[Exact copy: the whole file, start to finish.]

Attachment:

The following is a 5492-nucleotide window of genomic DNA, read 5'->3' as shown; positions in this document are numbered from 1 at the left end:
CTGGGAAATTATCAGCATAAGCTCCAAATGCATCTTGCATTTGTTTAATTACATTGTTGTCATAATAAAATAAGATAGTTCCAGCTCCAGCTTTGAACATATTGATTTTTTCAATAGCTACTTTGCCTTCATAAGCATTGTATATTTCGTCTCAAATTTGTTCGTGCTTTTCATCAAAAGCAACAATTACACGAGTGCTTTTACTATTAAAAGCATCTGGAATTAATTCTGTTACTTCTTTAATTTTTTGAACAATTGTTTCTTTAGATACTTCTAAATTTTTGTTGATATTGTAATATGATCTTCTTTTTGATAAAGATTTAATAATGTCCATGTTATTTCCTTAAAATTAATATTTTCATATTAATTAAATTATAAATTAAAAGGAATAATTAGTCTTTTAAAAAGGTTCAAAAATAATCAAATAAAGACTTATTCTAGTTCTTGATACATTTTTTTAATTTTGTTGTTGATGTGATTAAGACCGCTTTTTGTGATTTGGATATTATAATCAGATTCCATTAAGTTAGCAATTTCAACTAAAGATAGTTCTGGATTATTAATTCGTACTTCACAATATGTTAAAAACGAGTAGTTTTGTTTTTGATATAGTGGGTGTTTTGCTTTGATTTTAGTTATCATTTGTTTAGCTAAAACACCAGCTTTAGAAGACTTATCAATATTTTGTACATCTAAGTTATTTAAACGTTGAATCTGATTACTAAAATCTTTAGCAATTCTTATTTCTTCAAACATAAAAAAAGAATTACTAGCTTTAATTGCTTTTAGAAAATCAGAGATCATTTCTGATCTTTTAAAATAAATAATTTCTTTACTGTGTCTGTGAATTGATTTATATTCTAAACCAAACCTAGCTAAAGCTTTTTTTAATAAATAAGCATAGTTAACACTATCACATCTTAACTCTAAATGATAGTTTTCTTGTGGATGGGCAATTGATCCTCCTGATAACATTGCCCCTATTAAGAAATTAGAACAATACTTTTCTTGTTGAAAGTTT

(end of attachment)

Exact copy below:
The following is a 5492-nucleotide window of genomic DNA, read 5'->3' as shown; positions in this document are numbered from 1 at the left end:
CTGGGAAATTATCAGCATAAGCTCCAAATGCATCTTGCATTTGTTTAATTACATTGTTGTCATAATAAAATAAGATAGTTCCAGCTCCAGCTTTGAACATATTGATTTTTTCAATAGCTACTTTGCCTTCATAAGCATTGTATATTTCGTCTCAAATTTGTTCGTGCTTTTCATCAAAAGCAACAATTACACGAGTGCTTTTACTATTAAAAGCATCTGGAATTAATTCTGTTACTTCTTTAATTTTTTGAACAATTGTTTCTTTAGATACTTCTAAATTTTTGTTGATATTGTAATATGATCTTCTTTTTGATAAAGATTTAATAATGTCCATGTTATTTCCTTAAAATTAATATTTTCATATTAATTAAATTATAAATTAAAAGGAATAATTAGTCTTTTAAAAAGGTTCAAAAATAATCAAATAAAGACTTATTCTAGTTCTTGATACATTTTTTTAATTTTGTTGTTGATGTGATTAAGACCGCTTTTTGTGATTTGGATATTATAATCAGATTCCATTAAGTTAGCAATTTCAACTAAAGATAGTTCTGGATTATTAATTCGTACTTCACAATATGTTAAAAACGAGTAGTTTTGTTTTTGATATAGTGGGTGTTTTGCTTTGATTTTAGTTATCATTTGTTTAGCTAAAACACCAGCTTTAGAAGACTTATCAATATTTTGTACATCTAAGTTATTTAAACGTTGAATCTGATTACTAAAATCTTTAGCAATTCTTATTTCTTCAAACATAAAAAAAGAATTACTAGCTTTAATTGCTTTTAGAAAATCAGAGATCATTTCTGATCTTTTAAAATAAATAATTTCTTTACTGTGTCTGTGAATTGATTTATATTCTAAACCAAACCTAGCTAAAGCTTTTTTTAATAAATAAGCATAGTTAACACTATCACATCTTAACTCTAAATGATAGTTTTCTTGTGGATGGGCAATTGATCCTCCTGATAACATTGCCCCTATTAAGAAATTAGAACAATACTTTTCTTGTTGAAAGTTT